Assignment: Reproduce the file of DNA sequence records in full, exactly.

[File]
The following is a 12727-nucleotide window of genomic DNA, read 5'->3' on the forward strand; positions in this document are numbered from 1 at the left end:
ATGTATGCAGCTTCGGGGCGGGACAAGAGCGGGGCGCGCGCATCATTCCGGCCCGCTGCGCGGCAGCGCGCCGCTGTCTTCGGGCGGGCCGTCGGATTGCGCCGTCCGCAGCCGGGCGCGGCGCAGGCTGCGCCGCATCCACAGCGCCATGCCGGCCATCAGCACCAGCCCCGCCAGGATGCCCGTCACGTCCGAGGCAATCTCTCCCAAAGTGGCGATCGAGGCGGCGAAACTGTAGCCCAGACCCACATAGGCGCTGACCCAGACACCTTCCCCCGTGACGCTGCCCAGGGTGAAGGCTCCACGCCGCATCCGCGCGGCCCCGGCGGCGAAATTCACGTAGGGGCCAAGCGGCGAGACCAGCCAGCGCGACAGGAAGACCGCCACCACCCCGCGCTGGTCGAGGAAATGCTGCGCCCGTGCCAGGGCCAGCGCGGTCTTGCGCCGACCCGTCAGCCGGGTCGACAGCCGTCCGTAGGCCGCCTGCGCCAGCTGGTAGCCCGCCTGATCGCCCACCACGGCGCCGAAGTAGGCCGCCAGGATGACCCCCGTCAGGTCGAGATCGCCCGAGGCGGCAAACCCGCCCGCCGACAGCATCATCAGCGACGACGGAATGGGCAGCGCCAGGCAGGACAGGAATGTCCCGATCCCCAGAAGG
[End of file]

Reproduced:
The following is a 12727-nucleotide window of genomic DNA, read 5'->3' on the forward strand; positions in this document are numbered from 1 at the left end:
ATGTATGCAGCTTCGGGGCGGGACAAGAGCGGGGCGCGCGCATCATTCCGGCCCGCTGCGCGGCAGCGCGCCGCTGTCTTCGGGCGGGCCGTCGGATTGCGCCGTCCGCAGCCGGGCGCGGCGCAGGCTGCGCCGCATCCACAGCGCCATGCCGGCCATCAGCACCAGCCCCGCCAGGATGCCCGTCACGTCCGAGGCAATCTCTCCCAAAGTGGCGATCGAGGCGGCGAAACTGTAGCCCAGACCCACATAGGCGCTGACCCAGACACCTTCCCCCGTGACGCTGCCCAGGGTGAAGGCTCCACGCCGCATCCGCGCGGCCCCGGCGGCGAAATTCACGTAGGGGCCAAGCGGCGAGACCAGCCAGCGCGACAGGAAGACCGCCACCACCCCGCGCTGGTCGAGGAAATGCTGCGCCCGTGCCAGGGCCAGCGCGGTCTTGCGCCGACCCGTCAGCCGGGTCGACAGCCGTCCGTAGGCCGCCTGCGCCAGCTGGTAGCCCGCCTGATCGCCCACCACGGCGCCGAAGTAGGCCGCCAGGATGACCCCCGTCAGGTCGAGATCGCCCGAGGCGGCAAACCCGCCCGCCGACAGCATCATCAGCGACGACGGAATGGGCAGCGCCAGGCAGGACAGGAATGTCCCGATCCCCAGAAGG